Mirids (Creontiades dilutus, C. pacificus) in summer pulses – mungbean, navy bean, adzuki bean, faba bean, peanut and soybean. They are also a pest in cotton.

  Seedling/Vegetative Budding/Flowering/Podset Podfill and Podripening/Harvest
Insects and damage

Adult female green mirid
Adult female green mired
  • Low numbers (≤1 per m2) are often present in vegetative crops, but do not damage vegetative terminals or reduce yield.
  • Mirids are very mobile and in-crop populations can increase rapidly as the crop reaches the budding stage.
Mungbeans, navy beans and adzukis are highly susceptible. Peanuts and soybeans are far more tolerant. Budding, flowering and early-podding crops are at greatest risk. Populations typically increase rapidly due to in-crop breeding.

Damage includes flower and bud abortion. Mirids release a chemical while feeding that destroys cells in the feeding zone causing black spots.

Mungbeans, navy beans and adzukis remain at risk- mirids attack late buds/flowers.

Soybeans/peanuts are not at risk.

Monitoring Populations are influenced by climatic conditions:

  • Population increases – cloudy days with temperature around 30°C.
  • Population decreases – temperatures above 35° C for 3 or more days.

Numbers may be lower after heavy rains or storms, though storm fronts may also bring influxes of adults. Mirid migrations from inland areas are associated with weather fronts. Mirids can also move in from surrounding crops and weed hosts early in the summer.

Monitor twice weekly using a beat sheet from budding to early podding. Sample 5 one-metre lengths of row (non consecutive) within a 20 m radius, from at least six sites throughout a crop. Avoid sampling in very windy weather as mirids are easily blown off the sheet. Record the numbers of mirid nymphs and adults, and number and types of beneficial insects.

Beneficials Predatory bugs (damsel bugs, big-eyed bugs, predatory shield bugs) as well as ants and lynx, night stalker and jumping spiders feed on mirid adults, nymphs and eggs.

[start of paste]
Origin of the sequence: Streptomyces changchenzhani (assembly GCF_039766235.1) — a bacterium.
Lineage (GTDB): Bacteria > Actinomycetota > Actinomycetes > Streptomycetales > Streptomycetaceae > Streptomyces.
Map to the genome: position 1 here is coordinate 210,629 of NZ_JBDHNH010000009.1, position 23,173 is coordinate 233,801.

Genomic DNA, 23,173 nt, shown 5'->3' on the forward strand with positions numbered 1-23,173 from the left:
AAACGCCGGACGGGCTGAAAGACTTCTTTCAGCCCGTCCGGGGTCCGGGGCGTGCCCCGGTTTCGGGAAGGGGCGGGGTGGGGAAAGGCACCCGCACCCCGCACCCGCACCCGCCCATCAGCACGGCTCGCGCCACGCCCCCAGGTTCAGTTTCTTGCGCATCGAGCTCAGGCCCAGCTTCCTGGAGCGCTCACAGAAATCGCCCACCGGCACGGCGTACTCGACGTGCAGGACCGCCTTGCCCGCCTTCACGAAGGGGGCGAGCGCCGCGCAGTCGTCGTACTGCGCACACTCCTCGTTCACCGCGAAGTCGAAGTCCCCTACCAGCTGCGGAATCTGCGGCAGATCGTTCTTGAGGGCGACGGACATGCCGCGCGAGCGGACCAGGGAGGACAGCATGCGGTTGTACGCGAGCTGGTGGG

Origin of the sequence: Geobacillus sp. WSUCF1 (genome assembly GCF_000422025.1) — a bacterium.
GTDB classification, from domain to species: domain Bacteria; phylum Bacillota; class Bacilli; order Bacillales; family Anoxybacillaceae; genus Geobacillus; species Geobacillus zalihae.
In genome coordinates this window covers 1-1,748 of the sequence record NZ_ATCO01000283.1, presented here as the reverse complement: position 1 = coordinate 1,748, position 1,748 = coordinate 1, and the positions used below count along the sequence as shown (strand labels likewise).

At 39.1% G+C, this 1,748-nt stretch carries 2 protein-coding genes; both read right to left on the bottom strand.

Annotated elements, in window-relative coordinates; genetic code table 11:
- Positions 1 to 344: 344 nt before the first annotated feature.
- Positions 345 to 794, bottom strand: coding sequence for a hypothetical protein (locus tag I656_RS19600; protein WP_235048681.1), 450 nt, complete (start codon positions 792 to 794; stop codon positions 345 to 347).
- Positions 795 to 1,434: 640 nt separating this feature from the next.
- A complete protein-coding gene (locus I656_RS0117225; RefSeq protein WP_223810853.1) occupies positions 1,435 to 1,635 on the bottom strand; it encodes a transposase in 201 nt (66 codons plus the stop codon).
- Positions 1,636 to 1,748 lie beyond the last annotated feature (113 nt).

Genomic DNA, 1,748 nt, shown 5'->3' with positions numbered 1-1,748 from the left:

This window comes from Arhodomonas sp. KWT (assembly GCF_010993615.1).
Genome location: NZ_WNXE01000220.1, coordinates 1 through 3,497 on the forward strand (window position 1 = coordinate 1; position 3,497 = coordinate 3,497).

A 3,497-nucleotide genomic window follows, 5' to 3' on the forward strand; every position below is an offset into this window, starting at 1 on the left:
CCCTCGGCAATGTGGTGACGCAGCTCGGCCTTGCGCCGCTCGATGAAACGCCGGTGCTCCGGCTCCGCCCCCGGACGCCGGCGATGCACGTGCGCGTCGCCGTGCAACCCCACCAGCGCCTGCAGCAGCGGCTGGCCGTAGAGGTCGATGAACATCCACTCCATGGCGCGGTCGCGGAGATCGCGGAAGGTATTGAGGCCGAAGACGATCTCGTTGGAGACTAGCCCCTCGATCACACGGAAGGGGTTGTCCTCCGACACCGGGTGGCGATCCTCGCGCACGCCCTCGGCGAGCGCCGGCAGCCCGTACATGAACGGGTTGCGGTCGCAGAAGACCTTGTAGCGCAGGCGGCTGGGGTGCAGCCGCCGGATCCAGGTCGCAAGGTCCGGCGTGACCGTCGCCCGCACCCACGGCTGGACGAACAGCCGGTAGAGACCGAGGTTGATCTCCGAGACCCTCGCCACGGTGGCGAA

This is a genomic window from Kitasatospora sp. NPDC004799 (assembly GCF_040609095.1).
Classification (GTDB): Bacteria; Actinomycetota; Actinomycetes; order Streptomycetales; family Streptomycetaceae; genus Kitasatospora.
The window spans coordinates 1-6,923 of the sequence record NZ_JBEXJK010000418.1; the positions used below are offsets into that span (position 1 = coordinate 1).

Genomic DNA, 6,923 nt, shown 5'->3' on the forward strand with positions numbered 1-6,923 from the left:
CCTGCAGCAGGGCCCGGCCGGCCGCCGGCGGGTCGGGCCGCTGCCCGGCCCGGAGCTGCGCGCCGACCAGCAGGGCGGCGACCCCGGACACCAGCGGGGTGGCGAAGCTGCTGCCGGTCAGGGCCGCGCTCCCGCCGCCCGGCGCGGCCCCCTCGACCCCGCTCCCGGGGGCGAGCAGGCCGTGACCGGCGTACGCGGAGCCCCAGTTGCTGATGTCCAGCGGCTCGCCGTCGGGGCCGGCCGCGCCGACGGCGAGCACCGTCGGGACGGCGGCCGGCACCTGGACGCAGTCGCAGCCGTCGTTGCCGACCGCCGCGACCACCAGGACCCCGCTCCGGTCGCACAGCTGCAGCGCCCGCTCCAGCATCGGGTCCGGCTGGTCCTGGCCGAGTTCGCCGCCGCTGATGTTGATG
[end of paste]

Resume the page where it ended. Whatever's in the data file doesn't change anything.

Cultural control
  • Control weeds, as mirids will move into crops as alternative hosts dry off. Examples include wild turnips, wild beans, wild sunflower, marshmallow, noogoora burr, verbena and thistles.
  • Mirids can migrate between crops. Cultivated mirid hosts include cotton, safflower, sunflower, and lucerne.
  • Shorten the crop flowering period by planting on full moisture profile and water crops just before budding.
  • Mirids have a preference for lucerne – strip cropping with lucerne may prevent movement of mirids into pulse crops. Lucerne may also help promote natural enemies.
Thresholds Mungbeans: Thresholds vary from 0.3-0.6/m2, depending on application costs and commodity prices. Note that the mirid thresholds are based on continuous mirid activity at the above levels over a 28-day period. Find economic thresholds for mirids in the ready reckoner for mirids in mungbeans.

Peanuts and Soybeans: Only spray if populations exceed 5/m2. Populations up to this level have not reduced yield in field trials.

  • Trials have shown that the addition of salt (0.5% NaCl) as an adjuvant can improve chemical control of mirids at lower chemical rates.
  • Salt mixtures allow a reduction in chemical rate of 50-60%, which significantly reduces impact on beneficials and the risk of flaring helicoverpa.
  • Refer to the impact of pesticides on beneficials table when choosing between chemical options
  • Insecticide resistance has not been detected in mirids.  The continual influx of mirids into cropping areas from inland regions reduces selection pressure for resistance.
Multi-pest considerations
  • To reduce the risk of flaring helicoverpa, delay spraying by up to 1 week (unless populations are at least 1.5x threshold).
  • Consider mirid sprays with dimethoate at lower than the full registered rate of 500 mL/ha to reduce the risk of flaring helicoverpa. If using a lower rate, always include a 0.5% salt adjuvant.
Communication Discuss spray management plans with neighbours and consultants (see area wide management)

Industry publications can provide up to date information about regional pest issues.

Further information

Mirids (DAF Queensland)

Plant bugs (PDF – DPI NSW)

Certified Mungbean agronomy course – Australian Mungbean Association

Pests and Beneficials in Australian Cotton Landscapes (CottonInfo)

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